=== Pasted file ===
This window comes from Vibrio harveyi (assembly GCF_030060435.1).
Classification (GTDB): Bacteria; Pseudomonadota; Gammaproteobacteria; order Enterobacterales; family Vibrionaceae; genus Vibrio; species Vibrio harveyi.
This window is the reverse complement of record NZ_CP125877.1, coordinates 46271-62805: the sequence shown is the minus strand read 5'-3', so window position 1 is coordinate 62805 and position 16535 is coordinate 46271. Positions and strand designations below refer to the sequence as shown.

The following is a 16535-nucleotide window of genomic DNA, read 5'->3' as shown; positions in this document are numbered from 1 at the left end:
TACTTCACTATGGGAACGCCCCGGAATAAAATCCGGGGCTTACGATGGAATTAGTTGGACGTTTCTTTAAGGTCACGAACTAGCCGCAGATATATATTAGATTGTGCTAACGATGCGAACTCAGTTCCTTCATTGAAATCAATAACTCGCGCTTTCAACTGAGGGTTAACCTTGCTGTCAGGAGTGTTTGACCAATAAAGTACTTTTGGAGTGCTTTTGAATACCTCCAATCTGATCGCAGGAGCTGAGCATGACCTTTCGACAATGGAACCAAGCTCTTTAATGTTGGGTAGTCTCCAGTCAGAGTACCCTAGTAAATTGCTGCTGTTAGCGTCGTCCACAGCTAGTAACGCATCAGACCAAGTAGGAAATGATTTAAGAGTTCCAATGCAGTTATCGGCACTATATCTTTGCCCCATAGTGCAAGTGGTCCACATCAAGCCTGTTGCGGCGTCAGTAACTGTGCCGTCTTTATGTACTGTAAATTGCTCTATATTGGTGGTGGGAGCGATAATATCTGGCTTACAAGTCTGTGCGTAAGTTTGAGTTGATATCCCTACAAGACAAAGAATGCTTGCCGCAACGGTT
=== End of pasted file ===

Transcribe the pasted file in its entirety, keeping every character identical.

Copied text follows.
This window comes from Vibrio harveyi (assembly GCF_030060435.1).
Classification (GTDB): Bacteria; Pseudomonadota; Gammaproteobacteria; order Enterobacterales; family Vibrionaceae; genus Vibrio; species Vibrio harveyi.
This window is the reverse complement of record NZ_CP125877.1, coordinates 46271-62805: the sequence shown is the minus strand read 5'-3', so window position 1 is coordinate 62805 and position 16535 is coordinate 46271. Positions and strand designations below refer to the sequence as shown.

The following is a 16535-nucleotide window of genomic DNA, read 5'->3' as shown; positions in this document are numbered from 1 at the left end:
TACTTCACTATGGGAACGCCCCGGAATAAAATCCGGGGCTTACGATGGAATTAGTTGGACGTTTCTTTAAGGTCACGAACTAGCCGCAGATATATATTAGATTGTGCTAACGATGCGAACTCAGTTCCTTCATTGAAATCAATAACTCGCGCTTTCAACTGAGGGTTAACCTTGCTGTCAGGAGTGTTTGACCAATAAAGTACTTTTGGAGTGCTTTTGAATACCTCCAATCTGATCGCAGGAGCTGAGCATGACCTTTCGACAATGGAACCAAGCTCTTTAATGTTGGGTAGTCTCCAGTCAGAGTACCCTAGTAAATTGCTGCTGTTAGCGTCGTCCACAGCTAGTAACGCATCAGACCAAGTAGGAAATGATTTAAGAGTTCCAATGCAGTTATCGGCACTATATCTTTGCCCCATAGTGCAAGTGGTCCACATCAAGCCTGTTGCGGCGTCAGTAACTGTGCCGTCTTTATGTACTGTAAATTGCTCTATATTGGTGGTGGGAGCGATAATATCTGGCTTACAAGTCTGTGCGTAAGTTTGAGTTGATATCCCTACAAGACAAAGAATGCTTGCCGCAACGGTT